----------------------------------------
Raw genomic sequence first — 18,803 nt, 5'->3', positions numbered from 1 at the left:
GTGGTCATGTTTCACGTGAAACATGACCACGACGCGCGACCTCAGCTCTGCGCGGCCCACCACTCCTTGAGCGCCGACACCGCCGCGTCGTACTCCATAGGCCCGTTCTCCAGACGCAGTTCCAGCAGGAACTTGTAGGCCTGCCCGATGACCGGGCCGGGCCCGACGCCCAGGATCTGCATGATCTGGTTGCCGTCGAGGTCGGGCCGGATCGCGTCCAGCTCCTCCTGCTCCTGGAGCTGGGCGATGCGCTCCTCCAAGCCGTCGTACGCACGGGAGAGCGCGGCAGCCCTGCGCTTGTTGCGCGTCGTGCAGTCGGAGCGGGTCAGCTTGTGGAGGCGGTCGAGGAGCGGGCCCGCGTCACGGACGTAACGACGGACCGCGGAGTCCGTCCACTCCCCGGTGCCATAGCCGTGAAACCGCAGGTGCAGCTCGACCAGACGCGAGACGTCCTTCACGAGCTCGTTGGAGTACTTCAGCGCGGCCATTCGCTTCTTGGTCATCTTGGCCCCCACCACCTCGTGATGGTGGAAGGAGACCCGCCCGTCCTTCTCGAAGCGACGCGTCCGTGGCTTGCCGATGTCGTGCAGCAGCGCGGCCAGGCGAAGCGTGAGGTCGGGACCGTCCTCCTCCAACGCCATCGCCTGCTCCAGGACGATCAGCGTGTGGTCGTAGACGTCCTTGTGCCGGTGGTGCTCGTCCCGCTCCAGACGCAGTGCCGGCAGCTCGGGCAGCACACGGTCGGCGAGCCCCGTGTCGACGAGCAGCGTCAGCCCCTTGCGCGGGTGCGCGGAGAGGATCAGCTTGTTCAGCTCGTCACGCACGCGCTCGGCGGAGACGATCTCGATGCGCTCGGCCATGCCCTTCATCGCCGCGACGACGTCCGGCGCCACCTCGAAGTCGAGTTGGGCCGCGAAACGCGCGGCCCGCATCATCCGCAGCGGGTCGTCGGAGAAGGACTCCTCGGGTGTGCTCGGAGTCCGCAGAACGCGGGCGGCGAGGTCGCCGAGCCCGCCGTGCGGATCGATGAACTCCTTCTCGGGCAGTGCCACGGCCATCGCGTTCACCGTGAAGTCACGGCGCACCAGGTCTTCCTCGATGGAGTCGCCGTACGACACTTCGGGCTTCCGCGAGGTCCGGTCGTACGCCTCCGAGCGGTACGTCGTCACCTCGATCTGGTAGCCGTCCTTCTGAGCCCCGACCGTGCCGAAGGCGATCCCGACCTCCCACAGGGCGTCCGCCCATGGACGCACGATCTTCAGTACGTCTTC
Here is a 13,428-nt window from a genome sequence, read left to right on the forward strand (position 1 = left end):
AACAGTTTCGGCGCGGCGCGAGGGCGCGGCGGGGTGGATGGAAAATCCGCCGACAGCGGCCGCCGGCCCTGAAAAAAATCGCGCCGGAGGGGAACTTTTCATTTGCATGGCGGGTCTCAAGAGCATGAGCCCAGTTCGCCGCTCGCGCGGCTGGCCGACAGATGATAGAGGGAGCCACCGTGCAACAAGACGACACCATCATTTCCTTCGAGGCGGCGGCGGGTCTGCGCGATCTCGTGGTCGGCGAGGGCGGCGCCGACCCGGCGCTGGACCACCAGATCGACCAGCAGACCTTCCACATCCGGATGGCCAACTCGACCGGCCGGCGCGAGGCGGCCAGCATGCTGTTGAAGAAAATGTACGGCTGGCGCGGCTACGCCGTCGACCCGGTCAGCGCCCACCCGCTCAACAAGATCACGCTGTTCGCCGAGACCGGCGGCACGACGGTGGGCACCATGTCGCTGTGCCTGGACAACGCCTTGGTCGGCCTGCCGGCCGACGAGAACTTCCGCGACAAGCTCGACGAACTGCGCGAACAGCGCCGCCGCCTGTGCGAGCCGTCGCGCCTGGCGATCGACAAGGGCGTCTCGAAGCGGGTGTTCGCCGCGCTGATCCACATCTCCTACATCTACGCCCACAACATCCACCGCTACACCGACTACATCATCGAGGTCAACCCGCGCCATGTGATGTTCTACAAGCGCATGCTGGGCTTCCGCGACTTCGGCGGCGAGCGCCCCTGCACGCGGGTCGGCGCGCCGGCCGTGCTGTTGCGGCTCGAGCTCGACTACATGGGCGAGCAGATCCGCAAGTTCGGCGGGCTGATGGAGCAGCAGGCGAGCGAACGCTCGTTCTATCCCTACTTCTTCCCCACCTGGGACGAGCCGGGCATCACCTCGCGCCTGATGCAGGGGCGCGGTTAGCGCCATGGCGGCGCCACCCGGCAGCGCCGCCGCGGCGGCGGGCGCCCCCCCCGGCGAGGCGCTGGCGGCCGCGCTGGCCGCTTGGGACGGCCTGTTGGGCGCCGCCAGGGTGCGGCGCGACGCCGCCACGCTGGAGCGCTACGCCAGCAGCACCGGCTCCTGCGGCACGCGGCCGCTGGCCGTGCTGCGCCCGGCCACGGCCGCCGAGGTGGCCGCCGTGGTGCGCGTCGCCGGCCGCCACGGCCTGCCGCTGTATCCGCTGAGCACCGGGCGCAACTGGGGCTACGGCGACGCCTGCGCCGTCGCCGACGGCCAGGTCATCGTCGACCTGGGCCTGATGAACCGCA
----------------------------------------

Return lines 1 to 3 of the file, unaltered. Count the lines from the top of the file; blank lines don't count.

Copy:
Raw genomic sequence first — 18,803 nt, 5'->3', positions numbered from 1 at the left:
GTGGTCATGTTTCACGTGAAACATGACCACGACGCGCGACCTCAGCTCTGCGCGGCCCACCACTCCTTGAGCGCCGACACCGCCGCGTCGTACTCCATAGGCCCGTTCTCCAGACGCAGTTCCAGCAGGAACTTGTAGGCCTGCCCGATGACCGGGCCGGGCCCGACGCCCAGGATCTGCATGATCTGGTTGCCGTCGAGGTCGGGCCGGATCGCGTCCAGCTCCTCCTGCTCCTGGAGCTGGGCGATGCGCTCCTCCAAGCCGTCGTACGCACGGGAGAGCGCGGCAGCCCTGCGCTTGTTGCGCGTCGTGCAGTCGGAGCGGGTCAGCTTGTGGAGGCGGTCGAGGAGCGGGCCCGCGTCACGGACGTAACGACGGACCGCGGAGTCCGTCCACTCCCCGGTGCCATAGCCGTGAAACCGCAGGTGCAGCTCGACCAGACGCGAGACGTCCTTCACGAGCTCGTTGGAGTACTTCAGCGCGGCCATTCGCTTCTTGGTCATCTTGGCCCCCACCACCTCGTGATGGTGGAAGGAGACCCGCCCGTCCTTCTCGAAGCGACGCGTCCGTGGCTTGCCGATGTCGTGCAGCAGCGCGGCCAGGCGAAGCGTGAGGTCGGGACCGTCCTCCTCCAACGCCATCGCCTGCTCCAGGACGATCAGCGTGTGGTCGTAGACGTCCTTGTGCCGGTGGTGCTCGTCCCGCTCCAGACGCAGTGCCGGCAGCTCGGGCAGCACACGGTCGGCGAGCCCCGTGTCGACGAGCAGCGTCAGCCCCTTGCGCGGGTGCGCGGAGAGGATCAGCTTGTTCAGCTCGTCACGCACGCGCTCGGCGGAGACGATCTCGATGCGCTCGGCCATGCCCTTCATCGCCGCGACGACGTCCGGCGCCACCTCGAAGTCGAGTTGGGCCGCGAAACGCGCGGCCCGCATCATCCGCAGCGGGTCGTCGGAGAAGGACTCCTCGGGTGTGCTCGGAGTCCGCAGAACGCGGGCGGCGAGGTCGCCGAGCCCGCCGTGCGGATCGATGAACTCCTTCTCGGGCAGTGCCACGGCCATCGCGTTCACCGTGAAGTCACGGCGCACCAGGTCTTCCTCGATGGAGTCGCCGTACGACACTTCGGGCTTCCGCGAGGTCCGGTCGTACGCCTCCGAGCGGTACGTCGTCACCTCGATCTGGTAGCCGTCCTTCTGAGCCCCGACCGTGCCGAAGGCGATCCCGACCTCCCACAGGGCGTCCGCCCATGGACGCACGATCTTCAGTACGTCTTC
Here is a 13,428-nt window from a genome sequence, read left to right on the forward strand (position 1 = left end):